Theoretically, benzodiazepines (BZDs) can narrow the iridocorneal angle and induce acute angle-closure glaucoma (AACG). However, little evidence exists regarding this association.
The objective of this study was to assess whether the use of BZDs is associated with the risk of AACG.
We conducted a population-based case-crossover study using the nationwide claims database of the National Health Insurance Service in Korea. Patients with newly diagnosed AACG-between 1 January 2013 and 31 December 2016-who had received at least one BZD prescription prior to AACG diagnosis were enrolled. The date of AACG diagnosis was set as the index date. We assessed BZD use by each patient during a 30-day case period prior to the index date and three consecutive control periods that preceded this date. We used conditional logistic regression that adjusted for concomitant medications to determine the odds ratio for the use of BZDs in the case period compared with that in the control period in patients with incident AACG.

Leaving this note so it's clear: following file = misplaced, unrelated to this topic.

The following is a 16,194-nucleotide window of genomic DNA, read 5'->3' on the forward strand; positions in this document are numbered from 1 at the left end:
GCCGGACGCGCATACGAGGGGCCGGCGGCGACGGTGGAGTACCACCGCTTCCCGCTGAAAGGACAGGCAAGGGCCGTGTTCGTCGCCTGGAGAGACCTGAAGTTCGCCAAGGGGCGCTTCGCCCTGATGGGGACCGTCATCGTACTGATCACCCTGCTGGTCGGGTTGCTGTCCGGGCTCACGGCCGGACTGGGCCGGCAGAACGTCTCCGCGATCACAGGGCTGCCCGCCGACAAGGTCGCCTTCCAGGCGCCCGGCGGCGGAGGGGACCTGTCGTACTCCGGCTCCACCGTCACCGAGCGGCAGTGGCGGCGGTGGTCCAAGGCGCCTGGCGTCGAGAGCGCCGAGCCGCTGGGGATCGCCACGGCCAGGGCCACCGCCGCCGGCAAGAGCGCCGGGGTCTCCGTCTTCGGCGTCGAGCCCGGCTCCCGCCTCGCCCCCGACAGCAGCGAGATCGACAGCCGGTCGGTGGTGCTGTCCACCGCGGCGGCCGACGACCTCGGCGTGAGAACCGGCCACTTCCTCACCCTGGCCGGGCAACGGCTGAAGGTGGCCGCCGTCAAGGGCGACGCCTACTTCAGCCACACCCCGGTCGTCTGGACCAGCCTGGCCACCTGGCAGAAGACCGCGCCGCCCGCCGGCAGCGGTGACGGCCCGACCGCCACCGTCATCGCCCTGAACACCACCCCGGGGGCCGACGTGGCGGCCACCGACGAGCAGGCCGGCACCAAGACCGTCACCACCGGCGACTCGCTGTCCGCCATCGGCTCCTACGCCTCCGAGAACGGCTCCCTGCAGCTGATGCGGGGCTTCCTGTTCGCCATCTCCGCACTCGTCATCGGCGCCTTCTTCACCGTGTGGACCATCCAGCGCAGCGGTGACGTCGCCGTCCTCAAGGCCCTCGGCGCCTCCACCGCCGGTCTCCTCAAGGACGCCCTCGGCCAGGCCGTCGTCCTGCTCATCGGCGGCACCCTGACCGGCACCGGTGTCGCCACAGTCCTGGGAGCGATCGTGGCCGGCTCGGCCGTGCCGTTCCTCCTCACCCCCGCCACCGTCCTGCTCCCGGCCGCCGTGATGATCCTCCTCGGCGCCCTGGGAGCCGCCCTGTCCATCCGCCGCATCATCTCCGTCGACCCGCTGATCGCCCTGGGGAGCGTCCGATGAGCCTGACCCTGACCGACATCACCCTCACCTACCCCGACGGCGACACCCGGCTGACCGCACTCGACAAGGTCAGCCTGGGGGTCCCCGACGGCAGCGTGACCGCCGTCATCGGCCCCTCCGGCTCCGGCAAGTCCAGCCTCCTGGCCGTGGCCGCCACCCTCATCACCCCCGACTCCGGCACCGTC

Of the 11,093 patients with incident AACG, 6709 received a prescription for BZD prior to diagnosis. BZD use was associated with an increased risk of AACG [adjusted odds ratio (aOR) = 1.40; 95% confidence interval (CI) 1.27-1.54]. AACG risk was similar for short-acting (aOR = 1.40, 95% CI 1.24-1.57) and long-acting BZDs (aOR = 1.33, 95% CI 1.18-1.50).
We found that BZD use was associated with AACG risk in the Korean population. Clinicians should carefully monitor the occurrence of visual disturbance in BZD-treated patients.